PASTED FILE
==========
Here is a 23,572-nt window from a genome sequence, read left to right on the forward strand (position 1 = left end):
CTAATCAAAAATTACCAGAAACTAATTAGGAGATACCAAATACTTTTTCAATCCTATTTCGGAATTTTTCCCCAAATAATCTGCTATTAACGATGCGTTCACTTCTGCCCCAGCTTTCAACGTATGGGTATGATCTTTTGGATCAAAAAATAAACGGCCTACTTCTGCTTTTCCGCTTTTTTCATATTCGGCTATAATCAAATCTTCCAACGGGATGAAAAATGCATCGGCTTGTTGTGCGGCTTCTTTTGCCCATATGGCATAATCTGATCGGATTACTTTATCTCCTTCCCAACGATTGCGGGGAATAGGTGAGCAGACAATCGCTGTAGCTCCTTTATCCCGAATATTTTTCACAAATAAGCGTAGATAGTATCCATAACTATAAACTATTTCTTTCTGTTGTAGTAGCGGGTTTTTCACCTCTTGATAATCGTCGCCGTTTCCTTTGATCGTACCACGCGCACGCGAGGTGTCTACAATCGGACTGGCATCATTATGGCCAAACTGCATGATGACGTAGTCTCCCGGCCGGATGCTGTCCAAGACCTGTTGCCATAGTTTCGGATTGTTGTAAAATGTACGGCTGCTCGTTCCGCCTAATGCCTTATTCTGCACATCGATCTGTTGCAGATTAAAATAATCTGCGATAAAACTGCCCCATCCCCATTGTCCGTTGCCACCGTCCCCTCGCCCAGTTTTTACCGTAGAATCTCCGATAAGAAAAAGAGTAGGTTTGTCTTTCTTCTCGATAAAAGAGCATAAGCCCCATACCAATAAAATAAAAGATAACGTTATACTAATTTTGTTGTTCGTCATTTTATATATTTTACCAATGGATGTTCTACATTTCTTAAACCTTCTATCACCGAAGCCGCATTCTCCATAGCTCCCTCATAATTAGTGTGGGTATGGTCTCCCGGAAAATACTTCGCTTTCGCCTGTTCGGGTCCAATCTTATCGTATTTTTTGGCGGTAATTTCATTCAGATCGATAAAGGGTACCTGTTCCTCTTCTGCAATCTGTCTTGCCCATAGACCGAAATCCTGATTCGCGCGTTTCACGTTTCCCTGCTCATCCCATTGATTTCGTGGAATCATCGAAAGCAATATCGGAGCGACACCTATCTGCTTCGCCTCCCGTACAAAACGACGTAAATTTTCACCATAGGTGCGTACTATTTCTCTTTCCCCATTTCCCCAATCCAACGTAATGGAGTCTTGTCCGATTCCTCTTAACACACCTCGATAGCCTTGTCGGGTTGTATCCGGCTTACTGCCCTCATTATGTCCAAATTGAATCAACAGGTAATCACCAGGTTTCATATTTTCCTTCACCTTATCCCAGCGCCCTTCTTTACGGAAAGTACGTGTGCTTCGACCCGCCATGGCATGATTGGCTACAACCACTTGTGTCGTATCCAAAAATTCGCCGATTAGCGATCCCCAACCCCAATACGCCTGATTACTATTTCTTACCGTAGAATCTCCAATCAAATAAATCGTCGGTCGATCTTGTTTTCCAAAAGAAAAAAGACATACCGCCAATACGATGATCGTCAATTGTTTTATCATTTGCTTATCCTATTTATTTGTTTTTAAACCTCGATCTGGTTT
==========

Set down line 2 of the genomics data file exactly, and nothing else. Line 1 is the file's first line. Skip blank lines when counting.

CTAATCAAAAATTACCAGAAACTAATTAGGAGATACCAAATACTTTTTCAATCCTATTTCGGAATTTTTCCCCAAATAATCTGCTATTAACGATGCGTTCACTTCTGCCCCAGCTTTCAACGTATGGGTATGATCTTTTGGATCAAAAAATAAACGGCCTACTTCTGCTTTTCCGCTTTTTTCATATTCGGCTATAATCAAATCTTCCAACGGGATGAAAAATGCATCGGCTTGTTGTGCGGCTTCTTTTGCCCATATGGCATAATCTGATCGGATTACTTTATCTCCTTCCCAACGATTGCGGGGAATAGGTGAGCAGACAATCGCTGTAGCTCCTTTATCCCGAATATTTTTCACAAATAAGCGTAGATAGTATCCATAACTATAAACTATTTCTTTCTGTTGTAGTAGCGGGTTTTTCACCTCTTGATAATCGTCGCCGTTTCCTTTGATCGTACCACGCGCACGCGAGGTGTCTACAATCGGACTGGCATCATTATGGCCAAACTGCATGATGACGTAGTCTCCCGGCCGGATGCTGTCCAAGACCTGTTGCCATAGTTTCGGATTGTTGTAAAATGTACGGCTGCTCGTTCCGCCTAATGCCTTATTCTGCACATCGATCTGTTGCAGATTAAAATAATCTGCGATAAAACTGCCCCATCCCCATTGTCCGTTGCCACCGTCCCCTCGCCCAGTTTTTACCGTAGAATCTCCGATAAGAAAAAGAGTAGGTTTGTCTTTCTTCTCGATAAAAGAGCATAAGCCCCATACCAATAAAATAAAAGATAACGTTATACTAATTTTGTTGTTCGTCATTTTATATATTTTACCAATGGATGTTCTACATTTCTTAAACCTTCTATCACCGAAGCCGCATTCTCCATAGCTCCCTCATAATTAGTGTGGGTATGGTCTCCCGGAAAATACTTCGCTTTCGCCTGTTCGGGTCCAATCTTATCGTATTTTTTGGCGGTAATTTCATTCAGATCGATAAAGGGTACCTGTTCCTCTTCTGCAATCTGTCTTGCCCATAGACCGAAATCCTGATTCGCGCGTTTCACGTTTCCCTGCTCATCCCATTGATTTCGTGGAATCATCGAAAGCAATATCGGAGCGACACCTATCTGCTTCGCCTCCCGTACAAAACGACGTAAATTTTCACCATAGGTGCGTACTATTTCTCTTTCCCCATTTCCCCAATCCAACGTAATGGAGTCTTGTCCGATTCCTCTTAACACACCTCGATAGCCTTGTCGGGTTGTATCCGGCTTACTGCCCTCATTATGTCCAAATTGAATCAACAGGTAATCACCAGGTTTCATATTTTCCTTCACCTTATCCCAGCGCCCTTCTTTACGGAAAGTACGTGTGCTTCGACCCGCCATGGCATGATTGGCTACAACCACTTGTGTCGTATCCAAAAATTCGCCGATTAGCGATCCCCAACCCCAATACGCCTGATTACTATTTCTTACCGTAGAATCTCCAATCAAATAAATCGTCGGTCGATCTTGTTTTCCAAAAGAAAAAAGACATACCGCCAATACGATGATCGTCAATTGTTTTATCATTTGCTTATCCTATTTATTTGTTTTTAAACCTCGATCTGGTTT